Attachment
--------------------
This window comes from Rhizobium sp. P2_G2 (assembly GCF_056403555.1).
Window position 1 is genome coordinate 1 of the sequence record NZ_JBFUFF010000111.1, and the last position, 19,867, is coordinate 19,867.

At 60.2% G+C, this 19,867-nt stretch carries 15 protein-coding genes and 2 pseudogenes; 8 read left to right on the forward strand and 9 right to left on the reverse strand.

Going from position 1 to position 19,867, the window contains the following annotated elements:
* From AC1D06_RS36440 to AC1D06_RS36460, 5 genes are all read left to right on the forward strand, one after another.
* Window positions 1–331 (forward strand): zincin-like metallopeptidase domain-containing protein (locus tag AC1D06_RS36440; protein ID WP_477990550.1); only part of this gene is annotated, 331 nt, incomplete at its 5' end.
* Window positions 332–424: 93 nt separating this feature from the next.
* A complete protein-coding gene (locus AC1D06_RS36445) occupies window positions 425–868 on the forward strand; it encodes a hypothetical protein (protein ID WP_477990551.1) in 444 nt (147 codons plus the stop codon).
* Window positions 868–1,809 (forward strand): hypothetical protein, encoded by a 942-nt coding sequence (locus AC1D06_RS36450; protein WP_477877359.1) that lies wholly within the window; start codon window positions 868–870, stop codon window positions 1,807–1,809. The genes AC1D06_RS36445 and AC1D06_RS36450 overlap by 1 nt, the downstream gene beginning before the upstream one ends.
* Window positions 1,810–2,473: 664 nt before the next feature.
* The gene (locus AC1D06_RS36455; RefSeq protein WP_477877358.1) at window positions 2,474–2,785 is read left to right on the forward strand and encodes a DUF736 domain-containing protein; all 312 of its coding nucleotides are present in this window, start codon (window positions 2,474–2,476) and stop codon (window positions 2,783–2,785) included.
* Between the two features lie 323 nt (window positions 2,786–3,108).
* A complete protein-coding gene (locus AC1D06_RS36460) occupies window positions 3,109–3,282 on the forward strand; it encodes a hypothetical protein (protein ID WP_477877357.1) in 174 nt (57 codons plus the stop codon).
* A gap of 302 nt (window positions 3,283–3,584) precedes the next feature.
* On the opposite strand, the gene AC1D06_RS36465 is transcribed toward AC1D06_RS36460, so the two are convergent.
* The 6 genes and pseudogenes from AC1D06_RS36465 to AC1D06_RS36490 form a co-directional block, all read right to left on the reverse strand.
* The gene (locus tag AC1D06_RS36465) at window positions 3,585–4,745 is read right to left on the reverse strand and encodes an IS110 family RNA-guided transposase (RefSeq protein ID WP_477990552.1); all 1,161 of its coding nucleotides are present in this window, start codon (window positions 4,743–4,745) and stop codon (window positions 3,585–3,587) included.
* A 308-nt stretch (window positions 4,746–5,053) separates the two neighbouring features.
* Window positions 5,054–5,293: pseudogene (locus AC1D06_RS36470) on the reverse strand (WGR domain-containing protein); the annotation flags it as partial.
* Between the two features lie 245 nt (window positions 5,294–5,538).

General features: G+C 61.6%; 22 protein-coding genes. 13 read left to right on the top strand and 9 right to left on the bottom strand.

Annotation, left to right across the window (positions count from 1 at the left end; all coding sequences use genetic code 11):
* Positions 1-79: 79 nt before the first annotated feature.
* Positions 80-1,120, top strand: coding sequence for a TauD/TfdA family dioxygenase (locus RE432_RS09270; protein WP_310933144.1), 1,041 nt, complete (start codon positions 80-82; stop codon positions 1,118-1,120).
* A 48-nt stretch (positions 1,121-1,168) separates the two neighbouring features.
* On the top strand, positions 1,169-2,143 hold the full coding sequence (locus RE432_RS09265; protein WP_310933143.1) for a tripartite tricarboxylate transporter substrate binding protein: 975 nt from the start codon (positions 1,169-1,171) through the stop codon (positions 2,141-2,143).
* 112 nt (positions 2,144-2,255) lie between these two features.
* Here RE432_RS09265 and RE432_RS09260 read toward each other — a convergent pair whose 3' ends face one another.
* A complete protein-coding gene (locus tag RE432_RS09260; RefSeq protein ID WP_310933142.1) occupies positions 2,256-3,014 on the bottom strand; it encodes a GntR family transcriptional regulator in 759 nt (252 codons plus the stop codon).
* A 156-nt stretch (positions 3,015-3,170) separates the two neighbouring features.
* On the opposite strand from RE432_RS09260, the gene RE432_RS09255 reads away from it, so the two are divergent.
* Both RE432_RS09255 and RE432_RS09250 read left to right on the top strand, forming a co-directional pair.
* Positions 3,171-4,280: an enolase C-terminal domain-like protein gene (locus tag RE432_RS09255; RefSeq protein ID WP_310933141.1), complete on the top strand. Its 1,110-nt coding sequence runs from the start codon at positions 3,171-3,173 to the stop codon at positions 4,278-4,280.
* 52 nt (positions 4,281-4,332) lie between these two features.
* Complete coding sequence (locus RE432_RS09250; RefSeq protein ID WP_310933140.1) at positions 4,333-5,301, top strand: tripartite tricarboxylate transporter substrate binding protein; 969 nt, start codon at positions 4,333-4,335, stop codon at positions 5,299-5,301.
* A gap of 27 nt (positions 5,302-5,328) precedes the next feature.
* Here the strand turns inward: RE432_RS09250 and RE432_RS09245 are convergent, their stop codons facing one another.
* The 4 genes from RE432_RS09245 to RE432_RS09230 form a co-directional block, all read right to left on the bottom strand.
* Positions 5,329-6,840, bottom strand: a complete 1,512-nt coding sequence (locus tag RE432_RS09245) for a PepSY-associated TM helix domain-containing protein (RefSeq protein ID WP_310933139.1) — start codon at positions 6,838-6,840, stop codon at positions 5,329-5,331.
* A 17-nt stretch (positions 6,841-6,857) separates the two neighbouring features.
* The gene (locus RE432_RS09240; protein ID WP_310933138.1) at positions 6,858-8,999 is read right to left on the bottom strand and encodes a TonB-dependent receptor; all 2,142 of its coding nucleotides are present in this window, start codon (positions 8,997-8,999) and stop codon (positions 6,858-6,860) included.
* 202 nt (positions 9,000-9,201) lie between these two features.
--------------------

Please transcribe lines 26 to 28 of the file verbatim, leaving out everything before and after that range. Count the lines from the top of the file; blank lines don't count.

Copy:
* On the top strand, positions 1,169-2,143 hold the full coding sequence (locus RE432_RS09265; protein WP_310933143.1) for a tripartite tricarboxylate transporter substrate binding protein: 975 nt from the start codon (positions 1,169-1,171) through the stop codon (positions 2,141-2,143).
* 112 nt (positions 2,144-2,255) lie between these two features.
* Here RE432_RS09265 and RE432_RS09260 read toward each other — a convergent pair whose 3' ends face one another.